GANESH PYNE (1937-2013)
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GANESH PYNE (1937-2013)


GANESH PYNE (1937-2013)
Pyne, G.
signed and dated in Bengali (lower left)
tempera on canvas
19 ½ x 21 ¾ in. (49.5 x 55.2 cm.)
Painted in 1968
Sotheby’s New York, 21 September 2001, lot 211
Private Collection, United States
Acquired from the above, 2010

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Lot Essay

Nature is so beautiful, it makes you feel sad. It also makes you feel elevated simultaneously. This is not a contradiction. It’s like the crest and trough of a wave. The same wave, life and death, birth and rebirth
-Ganesh Pyne

Ganesh Pyne spent his youth in an old mansion in Calcutta, living with his extended family. His clearest memories of his childhood include the time he spent on the verandah of this home listening to the stories his grandmother regularly told there. Apart from these evocative tales, the artist also remembers being captivated by the ceremonies at the Krishna temple across the street and the jatra or folk theater performances that one of his neighbors would host in their home, often using tarer putul or string puppets. These fragments of memories from his youth would ignite Pyne’s imagination later in his life, inspiring him to paint masterful pieces imbued with mysticism and fantasy. Later, profound experiences of loss and death during the Partition of the Indian Subcontinent also influenced Pyne’s visual narratives, frequently populated with skeletal forms, masks, puppets, animals and floating bodies.

Stylistically, Pyne was initially influenced by the work of Abanindranath Tagore and his followers from the Bengal School. However, his artistic language soon evolved, turning away from the gentle decorative watercolors which characterized his early body of work. Pyne began using tempera as his primary medium in the mid-1960s, and his experiments with indigenous powder pigments and various binding agents allowed him to develop a unique way of building up surface and texture on canvas. Known for his meticulous draftsmanship and delicate handling of pigment, the artist only completed around ten paintings a year using this labor intensive process.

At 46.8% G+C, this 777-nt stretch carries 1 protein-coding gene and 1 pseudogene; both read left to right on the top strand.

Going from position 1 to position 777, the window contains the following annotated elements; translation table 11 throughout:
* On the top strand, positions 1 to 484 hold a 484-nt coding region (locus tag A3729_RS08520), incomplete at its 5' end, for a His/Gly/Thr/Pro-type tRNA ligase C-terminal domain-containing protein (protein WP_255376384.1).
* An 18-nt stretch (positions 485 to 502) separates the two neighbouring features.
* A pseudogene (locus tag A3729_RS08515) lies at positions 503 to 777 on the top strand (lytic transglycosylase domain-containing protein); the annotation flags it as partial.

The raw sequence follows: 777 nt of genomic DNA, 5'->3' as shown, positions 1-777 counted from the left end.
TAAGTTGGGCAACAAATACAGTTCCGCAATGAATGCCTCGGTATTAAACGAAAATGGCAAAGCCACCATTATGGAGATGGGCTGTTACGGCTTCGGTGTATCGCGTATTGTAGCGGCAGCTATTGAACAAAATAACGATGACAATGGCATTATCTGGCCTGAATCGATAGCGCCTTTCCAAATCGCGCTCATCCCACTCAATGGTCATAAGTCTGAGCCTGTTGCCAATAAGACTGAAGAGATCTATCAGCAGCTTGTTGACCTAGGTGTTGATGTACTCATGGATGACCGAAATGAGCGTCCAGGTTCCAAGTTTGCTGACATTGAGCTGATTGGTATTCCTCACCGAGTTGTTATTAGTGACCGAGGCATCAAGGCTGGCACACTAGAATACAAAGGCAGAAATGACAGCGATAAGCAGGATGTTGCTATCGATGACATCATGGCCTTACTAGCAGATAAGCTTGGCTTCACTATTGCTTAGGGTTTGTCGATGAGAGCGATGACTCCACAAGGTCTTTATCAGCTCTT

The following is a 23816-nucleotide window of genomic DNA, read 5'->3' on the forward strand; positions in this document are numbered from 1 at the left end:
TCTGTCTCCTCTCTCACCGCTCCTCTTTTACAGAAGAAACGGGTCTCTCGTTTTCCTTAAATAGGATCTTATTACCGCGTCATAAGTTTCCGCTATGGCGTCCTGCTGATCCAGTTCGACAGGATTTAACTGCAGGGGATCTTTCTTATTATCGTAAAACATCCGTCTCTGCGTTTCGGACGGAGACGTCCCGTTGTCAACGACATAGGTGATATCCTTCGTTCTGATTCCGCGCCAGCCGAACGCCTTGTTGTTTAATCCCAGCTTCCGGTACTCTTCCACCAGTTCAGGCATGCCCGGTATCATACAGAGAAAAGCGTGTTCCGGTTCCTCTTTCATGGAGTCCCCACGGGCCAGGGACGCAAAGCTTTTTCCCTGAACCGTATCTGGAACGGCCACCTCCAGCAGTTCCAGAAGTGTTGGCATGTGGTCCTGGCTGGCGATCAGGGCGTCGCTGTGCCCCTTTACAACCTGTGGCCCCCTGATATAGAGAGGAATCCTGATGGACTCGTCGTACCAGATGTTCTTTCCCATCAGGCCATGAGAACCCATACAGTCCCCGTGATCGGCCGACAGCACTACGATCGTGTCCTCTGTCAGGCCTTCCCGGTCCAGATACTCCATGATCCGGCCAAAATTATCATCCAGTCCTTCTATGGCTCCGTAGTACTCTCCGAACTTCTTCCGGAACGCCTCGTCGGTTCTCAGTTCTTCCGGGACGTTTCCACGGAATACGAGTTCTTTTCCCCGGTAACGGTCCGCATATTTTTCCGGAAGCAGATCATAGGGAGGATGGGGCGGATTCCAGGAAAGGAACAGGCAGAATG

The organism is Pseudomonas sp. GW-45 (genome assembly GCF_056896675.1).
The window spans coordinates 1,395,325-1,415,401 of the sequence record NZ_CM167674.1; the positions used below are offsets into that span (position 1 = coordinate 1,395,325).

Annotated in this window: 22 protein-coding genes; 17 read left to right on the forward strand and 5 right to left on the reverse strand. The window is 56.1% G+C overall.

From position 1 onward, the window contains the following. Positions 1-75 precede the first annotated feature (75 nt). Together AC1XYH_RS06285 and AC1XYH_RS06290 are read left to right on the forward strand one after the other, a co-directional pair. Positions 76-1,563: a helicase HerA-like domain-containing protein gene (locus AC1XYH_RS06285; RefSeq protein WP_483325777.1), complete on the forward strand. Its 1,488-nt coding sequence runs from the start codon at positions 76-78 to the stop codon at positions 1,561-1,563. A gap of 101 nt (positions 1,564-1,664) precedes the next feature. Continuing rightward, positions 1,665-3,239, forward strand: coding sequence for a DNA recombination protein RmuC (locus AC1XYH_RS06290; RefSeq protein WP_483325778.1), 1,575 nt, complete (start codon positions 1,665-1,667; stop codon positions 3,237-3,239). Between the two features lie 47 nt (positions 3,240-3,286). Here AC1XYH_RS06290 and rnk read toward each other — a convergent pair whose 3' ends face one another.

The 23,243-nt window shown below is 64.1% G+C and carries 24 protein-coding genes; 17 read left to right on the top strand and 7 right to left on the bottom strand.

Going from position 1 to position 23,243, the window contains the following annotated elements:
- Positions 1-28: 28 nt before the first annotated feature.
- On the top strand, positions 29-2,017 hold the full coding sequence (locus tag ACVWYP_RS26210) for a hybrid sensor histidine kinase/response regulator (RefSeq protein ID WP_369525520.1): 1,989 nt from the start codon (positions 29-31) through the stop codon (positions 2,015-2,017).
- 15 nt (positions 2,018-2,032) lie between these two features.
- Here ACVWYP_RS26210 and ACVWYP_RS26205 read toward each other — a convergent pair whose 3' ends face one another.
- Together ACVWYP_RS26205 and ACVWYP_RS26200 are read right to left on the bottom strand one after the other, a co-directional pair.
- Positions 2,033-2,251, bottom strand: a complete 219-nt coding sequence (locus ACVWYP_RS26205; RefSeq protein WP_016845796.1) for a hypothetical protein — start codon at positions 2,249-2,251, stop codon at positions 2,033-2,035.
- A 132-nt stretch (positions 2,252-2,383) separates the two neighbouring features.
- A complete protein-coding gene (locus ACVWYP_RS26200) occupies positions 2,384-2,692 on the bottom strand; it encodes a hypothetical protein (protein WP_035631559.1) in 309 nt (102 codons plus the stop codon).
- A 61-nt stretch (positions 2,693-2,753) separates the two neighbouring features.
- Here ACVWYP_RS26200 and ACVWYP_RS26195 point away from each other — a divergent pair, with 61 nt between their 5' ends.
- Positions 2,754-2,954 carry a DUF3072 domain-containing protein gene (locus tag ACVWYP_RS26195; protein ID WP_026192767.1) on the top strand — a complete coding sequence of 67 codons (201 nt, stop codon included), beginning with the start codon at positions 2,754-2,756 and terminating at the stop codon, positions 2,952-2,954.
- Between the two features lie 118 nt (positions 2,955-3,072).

Manipulating light and shadow with dexterity in the present lot, an early canvas painted in 1968, Pyne explores unfamiliar, interstitial spaces, simultaneously evoking balance and uncertainty, beauty and violence. The subject of the present lot is a flower in bloom, after which the work is titled. Its striking blue petals, which immediately draw the viewer’s attention, curve outward at the rim, revealing a pristine white interior. It is only on closer examination that viewers notice the ethereal, cave-like environment in which the flower is blooming. Pyne encages the stem of the blossom in a skeletal structure. It’s delicate translucent leaves, like lungs, are protected within this ribcage, and the blossom starts to resemble an enlightened head resting on invisible shoulders. Adding to this illusion are the golden ornaments Pyne paints below and around the crown of the flower, almost like a necklace and tiara.

Emerging from the fresco-like layers that Pyne has carefully rendered in the background, additional details endow this painting with deeper, spiritual implications. Above the flower, the body of a snake seems to wind in and out of the shadows the artist masterfully conjures out of paint, connecting the flower to an inverted blueish triangle at the upper left. It is possible that the flower represents the head of Shiva, the Hindu god of destruction, with the triangle symbolizing his trident. The snake, then, would be Vasuki, the king of serpents who sat coiled around Shiva’s neck. Using this lyrical metaphor, Pyne highlights the intertwined nature of life and death, creation and destruction. Inanimate ribs are filled with the lifeforce of the flowering plant, and in its luminous beauty, Pyne reveals the god of destruction. Creation and destruction thus exist simultaneously, poetically described as the crest and trough of the same wave by the artist, and that which emerges from the earth in life returns to it in death.

Although Pyne’s paintings like the present lot have “been shown to possess mythic content and meaning, in no sense can it be called pure narrative […Here] fragments of a story [are] held together precariously by fine threads, interwoven between isolated elements by the use of an opaque light which envelops them. There is sensed also, in so many of these paintings, the lurking presence of that intruder and friend, death” (G. Sen, ‘Encounter in the Twilight Zone’, Image and Imagination, Five Contemporary Artists in India, Ahmedabad, 1996, p. 145).

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